Author: Shel Silverstein
Grades: Pre-K, Kindergarten, 1st, 2nd
Synopsis: The book follows the lives of an apple tree and a boy. In his childhood, the boy enjoys playing with the tree, climbing her trunk, swinging from her branches, and eating her apples. However, as the boy grows older, he spends less time with the tree and tends to visit her only when he wants material items. In an effort to make the boy happy, the tree gives him parts of herself, which he can transform into material items, such as money (from her apples), a house (from her branches), and a boat (from her trunk). With every stage of giving, “the Tree was happy”. In the final pages, both the tree and the boy feel the sting of their respective “giving” and “taking” nature. The boy does return as a tired elderly man to meet the tree once more. She tells him she is sad because she cannot provide him shade, apples, or any materials like in the past. He ignores and states that all he wants is “a quiet place to sit and rest,” which the tree, who is just a stump, could provide. With this final stage of giving, “the Tree was happy”.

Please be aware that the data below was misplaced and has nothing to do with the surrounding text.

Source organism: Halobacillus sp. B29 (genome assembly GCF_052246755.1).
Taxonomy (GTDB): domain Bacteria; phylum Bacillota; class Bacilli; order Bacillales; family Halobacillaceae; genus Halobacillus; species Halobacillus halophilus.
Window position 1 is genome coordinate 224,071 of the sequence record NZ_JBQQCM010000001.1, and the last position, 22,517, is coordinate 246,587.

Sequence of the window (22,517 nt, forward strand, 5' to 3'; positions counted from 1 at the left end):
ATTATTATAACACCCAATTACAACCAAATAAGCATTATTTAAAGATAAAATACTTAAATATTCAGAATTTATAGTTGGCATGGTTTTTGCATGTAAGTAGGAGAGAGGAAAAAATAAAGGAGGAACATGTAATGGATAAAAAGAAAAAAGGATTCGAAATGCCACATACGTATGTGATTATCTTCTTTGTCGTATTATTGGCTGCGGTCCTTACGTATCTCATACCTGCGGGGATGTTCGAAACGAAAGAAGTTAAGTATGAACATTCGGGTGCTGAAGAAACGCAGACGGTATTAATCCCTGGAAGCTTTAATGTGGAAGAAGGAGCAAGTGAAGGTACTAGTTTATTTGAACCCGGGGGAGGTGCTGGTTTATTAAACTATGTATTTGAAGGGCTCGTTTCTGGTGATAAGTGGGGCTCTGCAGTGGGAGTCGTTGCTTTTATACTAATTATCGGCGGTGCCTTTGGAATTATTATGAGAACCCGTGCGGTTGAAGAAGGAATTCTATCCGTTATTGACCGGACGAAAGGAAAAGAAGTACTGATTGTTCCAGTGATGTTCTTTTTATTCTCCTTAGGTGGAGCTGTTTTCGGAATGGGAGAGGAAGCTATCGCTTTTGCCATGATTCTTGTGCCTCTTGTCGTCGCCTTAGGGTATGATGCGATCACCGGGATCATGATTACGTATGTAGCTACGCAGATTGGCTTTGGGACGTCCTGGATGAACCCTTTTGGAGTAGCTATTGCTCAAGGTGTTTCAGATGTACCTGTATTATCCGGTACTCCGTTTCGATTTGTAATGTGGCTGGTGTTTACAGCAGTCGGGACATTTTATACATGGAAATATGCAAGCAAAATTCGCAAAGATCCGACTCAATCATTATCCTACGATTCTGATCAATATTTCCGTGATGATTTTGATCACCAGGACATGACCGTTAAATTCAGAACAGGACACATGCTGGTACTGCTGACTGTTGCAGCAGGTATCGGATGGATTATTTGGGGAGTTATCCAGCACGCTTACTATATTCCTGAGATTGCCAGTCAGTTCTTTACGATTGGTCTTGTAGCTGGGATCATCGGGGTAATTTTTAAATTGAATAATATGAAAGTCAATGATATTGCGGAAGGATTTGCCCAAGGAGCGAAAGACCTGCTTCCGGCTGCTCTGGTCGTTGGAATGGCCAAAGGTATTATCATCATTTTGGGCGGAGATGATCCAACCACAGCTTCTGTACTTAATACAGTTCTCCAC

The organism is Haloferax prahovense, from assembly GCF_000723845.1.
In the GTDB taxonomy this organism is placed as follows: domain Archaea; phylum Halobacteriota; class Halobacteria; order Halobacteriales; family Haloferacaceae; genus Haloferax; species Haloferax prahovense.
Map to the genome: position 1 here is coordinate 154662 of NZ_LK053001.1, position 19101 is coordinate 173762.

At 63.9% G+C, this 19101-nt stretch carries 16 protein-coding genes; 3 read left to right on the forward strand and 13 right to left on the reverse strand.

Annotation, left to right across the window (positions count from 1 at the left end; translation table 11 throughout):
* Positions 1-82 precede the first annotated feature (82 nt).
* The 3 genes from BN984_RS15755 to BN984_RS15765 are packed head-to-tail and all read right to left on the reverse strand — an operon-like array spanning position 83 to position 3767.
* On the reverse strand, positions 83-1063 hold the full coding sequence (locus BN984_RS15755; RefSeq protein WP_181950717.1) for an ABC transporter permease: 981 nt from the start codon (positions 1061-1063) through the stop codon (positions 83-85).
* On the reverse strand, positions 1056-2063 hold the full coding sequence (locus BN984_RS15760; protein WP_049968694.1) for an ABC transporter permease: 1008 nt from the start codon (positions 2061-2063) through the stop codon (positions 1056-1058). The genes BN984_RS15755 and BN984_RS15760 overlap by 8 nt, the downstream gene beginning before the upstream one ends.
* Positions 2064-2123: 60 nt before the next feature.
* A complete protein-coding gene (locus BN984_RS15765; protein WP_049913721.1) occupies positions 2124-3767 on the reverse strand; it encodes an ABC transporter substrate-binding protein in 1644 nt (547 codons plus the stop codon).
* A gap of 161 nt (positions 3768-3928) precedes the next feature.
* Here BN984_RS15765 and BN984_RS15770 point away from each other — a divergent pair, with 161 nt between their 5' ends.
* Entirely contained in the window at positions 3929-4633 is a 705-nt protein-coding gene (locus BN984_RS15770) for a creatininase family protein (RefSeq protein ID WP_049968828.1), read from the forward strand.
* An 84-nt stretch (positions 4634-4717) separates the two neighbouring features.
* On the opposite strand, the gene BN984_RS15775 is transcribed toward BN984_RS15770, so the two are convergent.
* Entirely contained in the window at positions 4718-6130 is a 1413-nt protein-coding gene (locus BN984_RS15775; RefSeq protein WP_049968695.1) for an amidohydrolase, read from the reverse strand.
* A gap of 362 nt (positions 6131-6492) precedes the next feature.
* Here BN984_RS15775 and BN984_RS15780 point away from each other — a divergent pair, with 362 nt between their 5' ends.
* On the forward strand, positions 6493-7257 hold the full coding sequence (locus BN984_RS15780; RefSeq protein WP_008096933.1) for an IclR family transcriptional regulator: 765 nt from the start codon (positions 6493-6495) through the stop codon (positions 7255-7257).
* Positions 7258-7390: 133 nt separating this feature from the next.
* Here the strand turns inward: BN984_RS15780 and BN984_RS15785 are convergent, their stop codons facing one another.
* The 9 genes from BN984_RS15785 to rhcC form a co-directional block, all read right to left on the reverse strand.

- What kind of resources does our planet give us? If we always took as much as we wanted, what do you think would happen?
- Can you think of a time where you accidentally took advantage of a family member or friend? Why is it important to be aware of how our actions affect others?
- In helping the boy, was the tree helping herself? Do you think it would’ve been wrong for the tree to say “no” to the boy?
- Did the boy show his appreciation for the tree? Why or why not?